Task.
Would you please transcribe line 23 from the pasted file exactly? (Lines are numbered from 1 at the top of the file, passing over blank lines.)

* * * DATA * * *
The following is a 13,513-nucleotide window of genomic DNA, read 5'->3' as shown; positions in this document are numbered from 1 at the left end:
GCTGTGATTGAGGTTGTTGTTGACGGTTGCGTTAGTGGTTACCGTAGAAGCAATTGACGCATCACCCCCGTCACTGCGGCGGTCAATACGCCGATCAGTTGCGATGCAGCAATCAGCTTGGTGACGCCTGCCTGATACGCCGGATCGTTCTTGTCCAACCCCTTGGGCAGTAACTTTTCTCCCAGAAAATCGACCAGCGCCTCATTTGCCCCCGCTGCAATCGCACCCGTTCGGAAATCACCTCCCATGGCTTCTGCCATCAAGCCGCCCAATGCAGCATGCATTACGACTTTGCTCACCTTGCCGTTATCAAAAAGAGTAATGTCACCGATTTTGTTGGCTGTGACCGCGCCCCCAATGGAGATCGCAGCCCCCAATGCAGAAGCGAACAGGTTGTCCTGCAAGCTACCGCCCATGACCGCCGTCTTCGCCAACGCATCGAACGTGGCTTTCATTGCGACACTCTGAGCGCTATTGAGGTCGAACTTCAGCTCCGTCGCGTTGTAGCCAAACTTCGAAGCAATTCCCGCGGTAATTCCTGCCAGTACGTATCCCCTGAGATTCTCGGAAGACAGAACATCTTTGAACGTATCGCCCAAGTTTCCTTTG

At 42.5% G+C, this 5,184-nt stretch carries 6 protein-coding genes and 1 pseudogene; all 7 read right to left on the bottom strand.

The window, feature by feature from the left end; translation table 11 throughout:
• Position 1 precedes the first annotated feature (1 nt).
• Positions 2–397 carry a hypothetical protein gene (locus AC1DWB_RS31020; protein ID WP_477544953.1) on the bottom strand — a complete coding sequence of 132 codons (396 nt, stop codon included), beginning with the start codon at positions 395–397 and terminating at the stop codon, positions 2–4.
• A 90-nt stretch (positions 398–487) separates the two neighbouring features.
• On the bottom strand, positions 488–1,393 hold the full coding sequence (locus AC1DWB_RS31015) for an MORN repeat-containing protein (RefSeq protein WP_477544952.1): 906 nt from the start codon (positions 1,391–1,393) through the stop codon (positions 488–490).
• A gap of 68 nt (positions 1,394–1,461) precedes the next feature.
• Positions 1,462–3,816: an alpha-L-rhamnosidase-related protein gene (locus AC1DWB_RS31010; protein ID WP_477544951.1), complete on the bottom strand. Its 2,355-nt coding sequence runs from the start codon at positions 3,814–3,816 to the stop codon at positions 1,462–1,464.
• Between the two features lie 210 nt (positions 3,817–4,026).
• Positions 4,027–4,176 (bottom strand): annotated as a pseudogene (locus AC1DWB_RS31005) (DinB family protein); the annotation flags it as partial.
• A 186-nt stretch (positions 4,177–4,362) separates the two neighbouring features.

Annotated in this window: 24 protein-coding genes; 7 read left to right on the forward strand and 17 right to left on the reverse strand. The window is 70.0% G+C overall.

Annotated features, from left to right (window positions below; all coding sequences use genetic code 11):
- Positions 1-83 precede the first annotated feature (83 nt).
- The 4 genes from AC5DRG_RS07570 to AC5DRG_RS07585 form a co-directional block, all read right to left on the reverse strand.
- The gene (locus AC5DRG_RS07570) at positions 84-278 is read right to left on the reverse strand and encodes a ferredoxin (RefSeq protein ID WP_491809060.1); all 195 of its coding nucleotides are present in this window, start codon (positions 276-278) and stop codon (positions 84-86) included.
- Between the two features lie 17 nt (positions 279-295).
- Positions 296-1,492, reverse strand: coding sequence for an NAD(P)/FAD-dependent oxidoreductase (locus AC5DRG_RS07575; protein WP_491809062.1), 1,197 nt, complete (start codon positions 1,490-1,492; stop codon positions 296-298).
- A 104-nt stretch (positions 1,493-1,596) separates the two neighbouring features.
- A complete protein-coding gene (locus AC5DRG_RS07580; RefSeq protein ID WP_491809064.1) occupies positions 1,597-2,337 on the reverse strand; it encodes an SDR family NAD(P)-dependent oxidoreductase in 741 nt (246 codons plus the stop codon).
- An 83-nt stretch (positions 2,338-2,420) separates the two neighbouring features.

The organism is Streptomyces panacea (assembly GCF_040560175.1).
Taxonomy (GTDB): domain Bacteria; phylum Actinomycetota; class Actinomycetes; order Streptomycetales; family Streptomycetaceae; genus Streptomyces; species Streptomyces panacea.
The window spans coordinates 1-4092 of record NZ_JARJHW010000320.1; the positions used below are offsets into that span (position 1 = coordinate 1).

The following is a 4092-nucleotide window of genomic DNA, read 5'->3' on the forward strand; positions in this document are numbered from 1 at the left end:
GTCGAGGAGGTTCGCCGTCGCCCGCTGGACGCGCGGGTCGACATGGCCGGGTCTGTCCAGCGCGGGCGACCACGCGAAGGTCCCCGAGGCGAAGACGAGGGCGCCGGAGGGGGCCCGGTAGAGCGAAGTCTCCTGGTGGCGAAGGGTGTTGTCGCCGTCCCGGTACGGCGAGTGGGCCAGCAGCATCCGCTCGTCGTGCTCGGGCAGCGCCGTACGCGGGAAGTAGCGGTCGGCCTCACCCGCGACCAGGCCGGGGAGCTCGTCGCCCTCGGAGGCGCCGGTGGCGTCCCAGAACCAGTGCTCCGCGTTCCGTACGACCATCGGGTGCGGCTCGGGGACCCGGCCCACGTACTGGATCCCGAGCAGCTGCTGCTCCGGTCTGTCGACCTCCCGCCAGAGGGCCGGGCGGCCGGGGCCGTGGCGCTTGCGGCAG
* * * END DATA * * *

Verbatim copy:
- An 83-nt stretch (positions 2,338-2,420) separates the two neighbouring features.